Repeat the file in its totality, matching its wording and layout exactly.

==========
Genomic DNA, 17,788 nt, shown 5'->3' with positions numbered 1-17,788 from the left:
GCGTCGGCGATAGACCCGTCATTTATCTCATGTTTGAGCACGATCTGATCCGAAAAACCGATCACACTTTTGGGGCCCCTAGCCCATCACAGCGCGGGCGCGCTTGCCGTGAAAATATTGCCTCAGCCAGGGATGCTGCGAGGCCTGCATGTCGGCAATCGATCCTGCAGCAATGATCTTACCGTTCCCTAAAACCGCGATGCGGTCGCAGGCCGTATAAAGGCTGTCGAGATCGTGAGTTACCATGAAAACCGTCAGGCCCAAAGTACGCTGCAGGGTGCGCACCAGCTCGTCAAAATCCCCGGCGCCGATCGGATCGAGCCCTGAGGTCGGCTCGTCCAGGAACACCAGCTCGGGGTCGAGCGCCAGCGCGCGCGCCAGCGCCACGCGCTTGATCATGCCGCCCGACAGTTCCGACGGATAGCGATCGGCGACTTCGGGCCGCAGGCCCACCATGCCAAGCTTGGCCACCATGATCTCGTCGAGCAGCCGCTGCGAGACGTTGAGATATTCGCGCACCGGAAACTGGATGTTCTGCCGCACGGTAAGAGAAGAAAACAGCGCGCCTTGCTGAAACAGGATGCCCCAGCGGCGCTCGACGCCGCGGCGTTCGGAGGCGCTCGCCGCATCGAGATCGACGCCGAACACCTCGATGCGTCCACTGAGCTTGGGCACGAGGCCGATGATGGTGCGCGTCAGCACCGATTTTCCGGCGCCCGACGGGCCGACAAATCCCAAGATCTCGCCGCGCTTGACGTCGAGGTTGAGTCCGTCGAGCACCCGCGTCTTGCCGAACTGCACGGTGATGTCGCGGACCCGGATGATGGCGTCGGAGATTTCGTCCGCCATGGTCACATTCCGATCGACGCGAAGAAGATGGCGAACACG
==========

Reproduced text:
Genomic DNA, 17,788 nt, shown 5'->3' with positions numbered 1-17,788 from the left:
GCGTCGGCGATAGACCCGTCATTTATCTCATGTTTGAGCACGATCTGATCCGAAAAACCGATCACACTTTTGGGGCCCCTAGCCCATCACAGCGCGGGCGCGCTTGCCGTGAAAATATTGCCTCAGCCAGGGATGCTGCGAGGCCTGCATGTCGGCAATCGATCCTGCAGCAATGATCTTACCGTTCCCTAAAACCGCGATGCGGTCGCAGGCCGTATAAAGGCTGTCGAGATCGTGAGTTACCATGAAAACCGTCAGGCCCAAAGTACGCTGCAGGGTGCGCACCAGCTCGTCAAAATCCCCGGCGCCGATCGGATCGAGCCCTGAGGTCGGCTCGTCCAGGAACACCAGCTCGGGGTCGAGCGCCAGCGCGCGCGCCAGCGCCACGCGCTTGATCATGCCGCCCGACAGTTCCGACGGATAGCGATCGGCGACTTCGGGCCGCAGGCCCACCATGCCAAGCTTGGCCACCATGATCTCGTCGAGCAGCCGCTGCGAGACGTTGAGATATTCGCGCACCGGAAACTGGATGTTCTGCCGCACGGTAAGAGAAGAAAACAGCGCGCCTTGCTGAAACAGGATGCCCCAGCGGCGCTCGACGCCGCGGCGTTCGGAGGCGCTCGCCGCATCGAGATCGACGCCGAACACCTCGATGCGTCCACTGAGCTTGGGCACGAGGCCGATGATGGTGCGCGTCAGCACCGATTTTCCGGCGCCCGACGGGCCGACAAATCCCAAGATCTCGCCGCGCTTGACGTCGAGGTTGAGTCCGTCGAGCACCCGCGTCTTGCCGAACTGCACGGTGATGTCGCGGACCCGGATGATGGCGTCGGAGATTTCGTCCGCCATGGTCACATTCCGATCGACGCGAAGAAGATGGCGAACACG